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Open enrollment for the health insurance marketplace under the Affordable Care Act opened on Tuesday as planned, despite the government shutdown.

Many people ran into major difficulty trying to access the site.

President Obama said that was because more than a million people had tried to access www.healthcare.gov by early morning. Some users encountered messages that the entire system was down.

The President said officials were hoping to speed up the system later Monday. He said applications were also being taken by phone at800 318-2596.

We've been getting a lot of viewer questions about the new health plans through our Facebook page, and we're doing our best to address them.

Donna Antonio asks, "As long as I'm covered by my husband's insurance, I should be okay even if I'm unemployed, right?"

If you already have coverage through a spouse, you can stick with that health plan and you won't be fined.

Keep in mind, though, that many employer plans are changing. Some are dropping coverage for spouses and kids, or limiting the benefits.

Christy Whittemore says she's a student and can't get insurance through her husband's job.

She asks, "How will this affect us if we can't afford to get insurance on our own?"

The good news is, the health law was designed to help those who might not be able to afford insurance otherwise.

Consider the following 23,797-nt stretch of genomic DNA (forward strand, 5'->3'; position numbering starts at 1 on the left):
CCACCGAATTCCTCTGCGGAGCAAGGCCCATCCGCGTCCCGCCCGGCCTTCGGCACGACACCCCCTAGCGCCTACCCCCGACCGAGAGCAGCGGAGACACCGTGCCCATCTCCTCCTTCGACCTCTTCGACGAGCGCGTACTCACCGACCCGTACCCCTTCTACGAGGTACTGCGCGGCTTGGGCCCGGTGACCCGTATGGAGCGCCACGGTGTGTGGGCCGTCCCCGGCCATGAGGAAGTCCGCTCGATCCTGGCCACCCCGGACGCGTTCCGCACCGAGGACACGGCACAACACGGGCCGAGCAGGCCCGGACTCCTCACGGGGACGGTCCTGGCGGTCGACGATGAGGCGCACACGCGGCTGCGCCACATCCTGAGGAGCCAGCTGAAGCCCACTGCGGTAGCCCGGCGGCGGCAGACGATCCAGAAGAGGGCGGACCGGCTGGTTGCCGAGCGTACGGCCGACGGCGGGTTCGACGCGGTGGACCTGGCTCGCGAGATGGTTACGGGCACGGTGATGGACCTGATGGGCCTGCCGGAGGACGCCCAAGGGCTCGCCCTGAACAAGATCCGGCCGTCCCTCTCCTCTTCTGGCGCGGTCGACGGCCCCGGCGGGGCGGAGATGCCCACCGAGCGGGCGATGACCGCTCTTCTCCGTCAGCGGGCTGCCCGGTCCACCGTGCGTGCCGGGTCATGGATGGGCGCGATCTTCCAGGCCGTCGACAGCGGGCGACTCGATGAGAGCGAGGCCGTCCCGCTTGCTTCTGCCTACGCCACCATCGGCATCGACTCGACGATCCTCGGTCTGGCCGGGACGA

Once traffic on the marketplace calms down, you can log on to healthcare.gov.

You'll be able to compare different premiums on health plans and see how much you'll get back in tax credits.

Carrie Marshall asks, "What does the health law cover? Is there any way people can get their own insurance without it?"

The health law is expanding to cover a lot of things, like free preventive care, emergency services, maternity care and more.

If you decide not to go through the marketplace, you can still find coverage through your job, Medicare or Medicaid.

You'll need to buy insurance one way or another or face fines.

Amber Upshaw asks, "What if you're unemployed? Does this apply to you if you have no income?"

The new health law affects everyone.

It requires virtually every single American to get health insurance, whether that's through the marketplace, or not.

Even if you don't have an income, you'll want to keep checking back with the marketplace to see what low-cost plans you're eligible for.

Ana Sanders asks, "We can't afford 330 dollar monthly insurance. What are our options, and how will the law affect us?"

In theory, you'll be able to compare different plans side-by-side on the marketplace.

Depending on your income, you may be eligible for cheaper premiums, federal subsidies and tax credits.

You must buy some sort of health insurance for every member of your family, or face paying a fine.

In 2014, that fine is 95 dollars per adult, or 1 percent of your income, depending on whichever is bigger.

Uninsured kids will also be fined.

That number will keep jumping every year you don't have health coverage.

If you can't get on to the website, you still have plenty of time to sign up for a plan.

Enrollment closes March 31st, and you won't be fined as long as you get insurance before that deadline.

Follow 13WMAZ's Anita Oh on Twitter @anita_oh and ask questions about the health care overhaul on Facebook at Anita Oh WMAZ.

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